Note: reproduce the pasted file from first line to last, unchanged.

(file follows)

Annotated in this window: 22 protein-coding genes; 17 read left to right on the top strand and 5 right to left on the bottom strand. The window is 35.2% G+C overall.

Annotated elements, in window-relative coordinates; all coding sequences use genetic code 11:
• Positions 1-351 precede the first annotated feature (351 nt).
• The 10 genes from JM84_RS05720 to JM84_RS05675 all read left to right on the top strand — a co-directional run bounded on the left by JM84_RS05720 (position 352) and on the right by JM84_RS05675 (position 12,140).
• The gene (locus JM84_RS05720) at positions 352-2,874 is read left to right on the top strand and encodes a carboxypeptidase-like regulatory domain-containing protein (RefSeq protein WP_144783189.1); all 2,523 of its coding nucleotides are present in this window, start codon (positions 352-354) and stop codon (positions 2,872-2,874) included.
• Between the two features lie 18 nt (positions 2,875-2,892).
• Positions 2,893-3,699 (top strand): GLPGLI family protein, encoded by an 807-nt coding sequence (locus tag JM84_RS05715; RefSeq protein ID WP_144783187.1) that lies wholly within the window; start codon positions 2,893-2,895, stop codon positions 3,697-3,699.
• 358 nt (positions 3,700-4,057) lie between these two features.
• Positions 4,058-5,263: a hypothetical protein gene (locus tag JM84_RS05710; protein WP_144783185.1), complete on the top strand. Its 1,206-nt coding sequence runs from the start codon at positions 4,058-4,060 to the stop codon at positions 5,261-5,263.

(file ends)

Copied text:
Annotated in this window: 22 protein-coding genes; 17 read left to right on the top strand and 5 right to left on the bottom strand. The window is 35.2% G+C overall.

Annotated elements, in window-relative coordinates; all coding sequences use genetic code 11:
• Positions 1-351 precede the first annotated feature (351 nt).
• The 10 genes from JM84_RS05720 to JM84_RS05675 all read left to right on the top strand — a co-directional run bounded on the left by JM84_RS05720 (position 352) and on the right by JM84_RS05675 (position 12,140).
• The gene (locus JM84_RS05720) at positions 352-2,874 is read left to right on the top strand and encodes a carboxypeptidase-like regulatory domain-containing protein (RefSeq protein WP_144783189.1); all 2,523 of its coding nucleotides are present in this window, start codon (positions 352-354) and stop codon (positions 2,872-2,874) included.
• Between the two features lie 18 nt (positions 2,875-2,892).
• Positions 2,893-3,699 (top strand): GLPGLI family protein, encoded by an 807-nt coding sequence (locus tag JM84_RS05715; RefSeq protein ID WP_144783187.1) that lies wholly within the window; start codon positions 2,893-2,895, stop codon positions 3,697-3,699.
• 358 nt (positions 3,700-4,057) lie between these two features.
• Positions 4,058-5,263: a hypothetical protein gene (locus tag JM84_RS05710; protein WP_144783185.1), complete on the top strand. Its 1,206-nt coding sequence runs from the start codon at positions 4,058-4,060 to the stop codon at positions 5,261-5,263.